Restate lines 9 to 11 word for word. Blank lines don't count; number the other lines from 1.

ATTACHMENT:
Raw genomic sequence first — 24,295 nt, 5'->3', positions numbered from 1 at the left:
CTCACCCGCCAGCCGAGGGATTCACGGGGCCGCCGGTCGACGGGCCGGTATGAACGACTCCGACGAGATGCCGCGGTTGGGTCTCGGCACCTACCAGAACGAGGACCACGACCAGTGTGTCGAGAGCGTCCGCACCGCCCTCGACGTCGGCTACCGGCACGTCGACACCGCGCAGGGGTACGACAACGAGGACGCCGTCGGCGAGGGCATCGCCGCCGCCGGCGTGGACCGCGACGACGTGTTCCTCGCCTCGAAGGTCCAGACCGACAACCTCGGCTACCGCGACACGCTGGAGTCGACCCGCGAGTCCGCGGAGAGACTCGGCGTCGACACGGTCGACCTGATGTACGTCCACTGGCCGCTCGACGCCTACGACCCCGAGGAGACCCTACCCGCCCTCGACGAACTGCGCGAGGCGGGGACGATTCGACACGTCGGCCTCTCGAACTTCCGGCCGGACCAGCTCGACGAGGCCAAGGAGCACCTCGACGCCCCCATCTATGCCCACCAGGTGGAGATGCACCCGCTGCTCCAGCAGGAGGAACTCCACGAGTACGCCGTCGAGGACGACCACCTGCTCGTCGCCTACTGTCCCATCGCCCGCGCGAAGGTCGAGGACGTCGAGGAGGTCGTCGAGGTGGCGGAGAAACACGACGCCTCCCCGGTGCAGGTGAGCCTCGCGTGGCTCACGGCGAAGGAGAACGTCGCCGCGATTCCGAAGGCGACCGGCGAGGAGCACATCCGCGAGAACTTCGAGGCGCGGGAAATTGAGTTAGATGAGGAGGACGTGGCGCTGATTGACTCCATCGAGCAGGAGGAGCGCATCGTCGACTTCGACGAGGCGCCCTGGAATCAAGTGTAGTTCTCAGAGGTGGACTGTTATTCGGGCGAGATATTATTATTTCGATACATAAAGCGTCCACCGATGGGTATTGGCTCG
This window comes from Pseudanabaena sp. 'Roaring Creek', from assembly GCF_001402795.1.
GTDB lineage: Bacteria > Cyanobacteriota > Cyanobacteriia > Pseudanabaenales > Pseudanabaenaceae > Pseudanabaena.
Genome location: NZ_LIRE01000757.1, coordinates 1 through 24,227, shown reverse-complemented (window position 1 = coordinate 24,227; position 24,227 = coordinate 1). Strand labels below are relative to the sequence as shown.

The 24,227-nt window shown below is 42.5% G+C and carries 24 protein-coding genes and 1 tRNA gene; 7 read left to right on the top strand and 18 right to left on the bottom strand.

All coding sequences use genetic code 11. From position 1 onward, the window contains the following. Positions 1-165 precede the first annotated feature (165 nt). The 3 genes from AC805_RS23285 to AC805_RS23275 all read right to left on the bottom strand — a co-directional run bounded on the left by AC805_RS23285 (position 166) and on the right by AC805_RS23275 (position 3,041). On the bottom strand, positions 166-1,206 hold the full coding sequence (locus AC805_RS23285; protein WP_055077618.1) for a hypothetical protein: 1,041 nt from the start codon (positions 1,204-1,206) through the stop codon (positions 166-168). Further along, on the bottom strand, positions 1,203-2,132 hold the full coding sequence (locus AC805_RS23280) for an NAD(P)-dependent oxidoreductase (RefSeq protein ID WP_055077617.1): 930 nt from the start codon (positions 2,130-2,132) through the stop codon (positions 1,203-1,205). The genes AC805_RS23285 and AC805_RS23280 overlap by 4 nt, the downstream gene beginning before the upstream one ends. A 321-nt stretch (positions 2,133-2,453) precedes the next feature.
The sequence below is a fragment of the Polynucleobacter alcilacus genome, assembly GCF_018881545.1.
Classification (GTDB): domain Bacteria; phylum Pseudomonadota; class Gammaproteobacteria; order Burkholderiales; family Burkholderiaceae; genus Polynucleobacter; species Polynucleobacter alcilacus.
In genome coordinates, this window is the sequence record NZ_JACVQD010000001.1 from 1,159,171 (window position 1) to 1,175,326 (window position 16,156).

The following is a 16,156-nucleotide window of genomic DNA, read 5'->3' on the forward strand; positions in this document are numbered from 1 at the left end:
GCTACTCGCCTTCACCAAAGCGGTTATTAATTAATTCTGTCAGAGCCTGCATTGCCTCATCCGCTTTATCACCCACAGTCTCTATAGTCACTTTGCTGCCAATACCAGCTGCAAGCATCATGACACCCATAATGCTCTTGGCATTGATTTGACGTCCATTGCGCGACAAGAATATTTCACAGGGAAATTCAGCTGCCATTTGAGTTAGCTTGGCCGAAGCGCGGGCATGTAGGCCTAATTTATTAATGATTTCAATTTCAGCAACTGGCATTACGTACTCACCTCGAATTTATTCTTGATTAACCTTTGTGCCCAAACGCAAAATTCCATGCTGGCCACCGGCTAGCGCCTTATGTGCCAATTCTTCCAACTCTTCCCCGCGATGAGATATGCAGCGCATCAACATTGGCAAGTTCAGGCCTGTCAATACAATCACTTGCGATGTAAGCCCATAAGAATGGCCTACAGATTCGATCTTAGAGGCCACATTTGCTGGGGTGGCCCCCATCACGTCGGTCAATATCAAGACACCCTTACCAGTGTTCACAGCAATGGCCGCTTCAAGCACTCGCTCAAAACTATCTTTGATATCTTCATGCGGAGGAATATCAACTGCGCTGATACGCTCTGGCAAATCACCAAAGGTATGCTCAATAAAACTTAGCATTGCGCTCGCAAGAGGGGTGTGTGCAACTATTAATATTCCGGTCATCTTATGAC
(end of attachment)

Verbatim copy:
Classification (GTDB): domain Bacteria; phylum Pseudomonadota; class Gammaproteobacteria; order Burkholderiales; family Burkholderiaceae; genus Polynucleobacter; species Polynucleobacter alcilacus.
In genome coordinates, this window is the sequence record NZ_JACVQD010000001.1 from 1,159,171 (window position 1) to 1,175,326 (window position 16,156).

The following is a 16,156-nucleotide window of genomic DNA, read 5'->3' on the forward strand; positions in this document are numbered from 1 at the left end: